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In the News

For Britain, this is more bad news: Just a week after the country became the first to roll out a vaccine, it became something of an international leper

Bellingcat, the open-source intelligence outfit whose founder Elliot Higgins was interviewed recently in these pages, has hit the headlines again. The group contributed to the identification of the Russian agents of the FSB (successor to the KGB) who trailed and poisoned opposition leader Alexei Navalny in August.

“Using phone and flight records, Bellingcat discovered that on more than 30 trips, Navalny was trailed by FSB agents linked to a chemical weapons research group — three of them followed him to Tomsk, Siberia, where he was ultimately poisoned,” Bellingcat said in a statement.

Noting that the investigation was based on the flourishing black market in personal records, the group said that “with impeccable timing, Russia’s State Duma has adopted the first reading of a bill which would prohibit disclosing information about the work and personal lives of law enforcement and intelligence officers.”

What he said

“I am disgusted by reports of anti-Semitic graffiti that was recently found scrawled on the side of Mesilas Bais Yaakov in Brooklyn.... Over the last nine months, New Yorkers have shown that we are both united and loving... and I am directing the New York State Police Hate Crimes Task Force to immediately offer assistance in this investigation.”

What he meant

Few politicians have seen their stars fall as precipitously as New York governor Andrew Cuomo, at least in the eyes of the frum community. Twice — at the beginning of the first coronavirus wave, and then again at the onset of the current outbreak — he falsely accused the Jewish community of not listening to the rules. His calling on the better angels of “united and loving” would have been chalked up to politics a year ago, but leaves the bitter taste of hypocrisy right now.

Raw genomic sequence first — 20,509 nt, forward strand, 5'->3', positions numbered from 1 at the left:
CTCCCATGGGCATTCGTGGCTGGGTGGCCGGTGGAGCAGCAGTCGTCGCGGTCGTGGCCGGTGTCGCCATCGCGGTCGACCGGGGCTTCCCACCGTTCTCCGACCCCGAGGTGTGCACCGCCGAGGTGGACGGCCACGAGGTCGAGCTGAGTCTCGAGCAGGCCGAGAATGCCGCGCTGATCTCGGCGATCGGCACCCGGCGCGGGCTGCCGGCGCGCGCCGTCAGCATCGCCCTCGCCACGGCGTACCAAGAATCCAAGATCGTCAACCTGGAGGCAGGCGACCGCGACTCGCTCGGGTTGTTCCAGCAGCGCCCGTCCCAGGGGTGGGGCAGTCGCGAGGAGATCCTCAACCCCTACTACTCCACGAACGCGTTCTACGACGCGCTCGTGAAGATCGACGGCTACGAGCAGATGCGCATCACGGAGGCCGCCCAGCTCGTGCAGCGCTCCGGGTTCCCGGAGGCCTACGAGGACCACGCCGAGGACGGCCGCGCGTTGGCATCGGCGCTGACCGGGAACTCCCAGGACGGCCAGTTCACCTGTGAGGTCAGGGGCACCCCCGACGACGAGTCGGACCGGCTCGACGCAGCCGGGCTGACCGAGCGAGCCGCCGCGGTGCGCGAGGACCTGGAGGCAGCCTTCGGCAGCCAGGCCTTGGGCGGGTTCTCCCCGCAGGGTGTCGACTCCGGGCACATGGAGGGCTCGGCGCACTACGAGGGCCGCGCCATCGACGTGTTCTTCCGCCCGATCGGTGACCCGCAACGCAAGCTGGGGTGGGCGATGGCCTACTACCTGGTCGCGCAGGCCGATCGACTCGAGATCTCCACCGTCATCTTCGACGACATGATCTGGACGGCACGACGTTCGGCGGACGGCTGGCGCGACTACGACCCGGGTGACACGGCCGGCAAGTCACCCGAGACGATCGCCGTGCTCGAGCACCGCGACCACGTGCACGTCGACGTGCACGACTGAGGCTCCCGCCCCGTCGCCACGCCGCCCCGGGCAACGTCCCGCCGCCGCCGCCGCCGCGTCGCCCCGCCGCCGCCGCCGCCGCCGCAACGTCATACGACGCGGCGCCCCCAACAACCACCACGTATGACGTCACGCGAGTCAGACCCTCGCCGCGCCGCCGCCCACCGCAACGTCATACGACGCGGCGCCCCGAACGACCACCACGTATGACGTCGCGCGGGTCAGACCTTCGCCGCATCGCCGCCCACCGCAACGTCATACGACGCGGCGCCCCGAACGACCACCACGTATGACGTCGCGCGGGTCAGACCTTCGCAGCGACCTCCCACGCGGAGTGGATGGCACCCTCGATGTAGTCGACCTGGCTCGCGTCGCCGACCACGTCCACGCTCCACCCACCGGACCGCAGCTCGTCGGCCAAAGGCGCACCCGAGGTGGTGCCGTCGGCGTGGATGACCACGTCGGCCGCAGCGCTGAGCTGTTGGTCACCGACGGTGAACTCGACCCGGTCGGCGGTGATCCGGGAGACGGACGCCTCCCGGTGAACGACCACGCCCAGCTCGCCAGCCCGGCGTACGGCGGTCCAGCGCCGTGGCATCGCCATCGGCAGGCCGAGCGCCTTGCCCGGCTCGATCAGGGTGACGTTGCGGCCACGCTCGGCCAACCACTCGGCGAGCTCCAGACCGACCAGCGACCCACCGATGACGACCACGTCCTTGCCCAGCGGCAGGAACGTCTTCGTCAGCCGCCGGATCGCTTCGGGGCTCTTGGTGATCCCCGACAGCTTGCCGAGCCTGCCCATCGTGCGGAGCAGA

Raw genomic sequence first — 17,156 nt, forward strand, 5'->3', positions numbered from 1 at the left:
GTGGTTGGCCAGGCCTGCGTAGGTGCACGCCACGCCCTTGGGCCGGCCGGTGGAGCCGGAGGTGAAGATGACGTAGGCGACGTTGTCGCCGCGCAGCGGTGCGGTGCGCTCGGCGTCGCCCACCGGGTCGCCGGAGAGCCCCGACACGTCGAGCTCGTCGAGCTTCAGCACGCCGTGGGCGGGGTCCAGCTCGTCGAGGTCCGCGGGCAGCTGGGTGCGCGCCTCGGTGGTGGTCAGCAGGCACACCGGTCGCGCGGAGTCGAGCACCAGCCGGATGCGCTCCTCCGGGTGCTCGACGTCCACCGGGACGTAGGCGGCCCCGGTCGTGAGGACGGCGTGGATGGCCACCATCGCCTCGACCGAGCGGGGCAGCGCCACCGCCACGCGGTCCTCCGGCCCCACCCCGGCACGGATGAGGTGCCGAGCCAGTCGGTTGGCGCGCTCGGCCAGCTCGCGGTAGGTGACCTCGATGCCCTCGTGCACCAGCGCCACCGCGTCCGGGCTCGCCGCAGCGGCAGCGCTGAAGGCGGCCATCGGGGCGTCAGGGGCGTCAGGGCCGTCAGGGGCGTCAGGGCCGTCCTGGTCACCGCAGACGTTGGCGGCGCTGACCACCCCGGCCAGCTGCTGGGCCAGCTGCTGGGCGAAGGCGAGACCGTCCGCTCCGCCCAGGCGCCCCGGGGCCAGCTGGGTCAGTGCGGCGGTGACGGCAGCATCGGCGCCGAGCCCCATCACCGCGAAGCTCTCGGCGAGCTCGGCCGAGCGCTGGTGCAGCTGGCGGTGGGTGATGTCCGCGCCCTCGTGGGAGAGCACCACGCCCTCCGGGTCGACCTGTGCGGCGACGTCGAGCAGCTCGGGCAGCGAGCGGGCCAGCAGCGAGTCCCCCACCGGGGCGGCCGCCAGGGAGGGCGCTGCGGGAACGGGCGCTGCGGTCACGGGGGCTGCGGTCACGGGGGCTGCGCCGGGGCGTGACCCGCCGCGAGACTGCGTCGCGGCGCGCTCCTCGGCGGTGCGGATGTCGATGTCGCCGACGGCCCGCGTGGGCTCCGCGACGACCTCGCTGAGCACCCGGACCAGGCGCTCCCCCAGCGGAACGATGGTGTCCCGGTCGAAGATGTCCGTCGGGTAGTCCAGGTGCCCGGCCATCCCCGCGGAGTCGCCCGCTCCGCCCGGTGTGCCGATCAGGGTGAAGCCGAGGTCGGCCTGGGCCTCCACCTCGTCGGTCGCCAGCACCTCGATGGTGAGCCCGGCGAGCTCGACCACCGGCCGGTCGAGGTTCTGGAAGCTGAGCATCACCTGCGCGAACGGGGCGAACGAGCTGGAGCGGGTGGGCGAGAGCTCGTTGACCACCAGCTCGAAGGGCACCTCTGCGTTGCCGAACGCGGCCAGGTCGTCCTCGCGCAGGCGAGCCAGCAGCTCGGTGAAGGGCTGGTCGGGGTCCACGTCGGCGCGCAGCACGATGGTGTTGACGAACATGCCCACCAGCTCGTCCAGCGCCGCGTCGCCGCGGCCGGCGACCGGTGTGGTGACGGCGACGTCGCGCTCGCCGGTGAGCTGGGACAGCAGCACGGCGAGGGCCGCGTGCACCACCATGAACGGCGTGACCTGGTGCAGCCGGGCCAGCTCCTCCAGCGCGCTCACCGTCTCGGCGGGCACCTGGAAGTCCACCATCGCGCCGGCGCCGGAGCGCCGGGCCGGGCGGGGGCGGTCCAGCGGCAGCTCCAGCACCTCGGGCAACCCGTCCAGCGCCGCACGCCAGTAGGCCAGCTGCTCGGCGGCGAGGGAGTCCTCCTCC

I asked around what Cuomo meant by directing his hate crimes task force to investigate. He has included the platitude in every one of the dozens of similar releases in the past few years, but no one recalls any state agency investigating, debriefing eyewitnesses, coming to crime scenes, or issuing a report

—Yochonon Donn

3.24

This shekel-dollar exchange rate, the lowest since 2008, and only one agorah higher than the lowest rate since 1996, is the result of two processes. The dollar index is at its lowest level for two years compared to other currencies, while the shekel is now unusually strong.

The COVID-induced economic crisis plays a significant role here. Fewer people travel abroad in Israel and buy fewer dollars, but on the other hand, investors from abroad buy Israeli bonds in shekels.

The Bank of Israel has tried to intervene by purchasing $17 billion so far this year — but to no avail. The dollar continues to weaken, and various economists predict that the trend will not be reversed any time soon.

For Israeli exporters, such as farmers, the shekel’s strength is a real blow, because they receive fewer shekels for every sale in dollars.

And for those who venture forth from the US dollars in hand, this is bad news, as the cost of living elsewhere increases. With this historically low dollar-shekel exchange rate, even when the skies reopen, visiting your son or daughter in Israel is going to be expensive.

—Omri Nahmias

“Lineage B.1.1.7”

is the name given to the new mutation of COVID-19 found in southeast England, suspected of being far more easily transmitted than strains of the virus circulating until now. According to Bloomberg, the new variant was responsible for 62% of infections in London in the week ending December 9, up from 28% of infections there in early November.

For Britain, this is more bad news: Just a week after the country became the first to roll out a vaccine, it became something of an international leper as countries from Germany to Israel raced to cut transport links in a bid to contain the mutant virus.

—Gedalia Guttentag

(Originally featured in Mishpacha, Issue 841)

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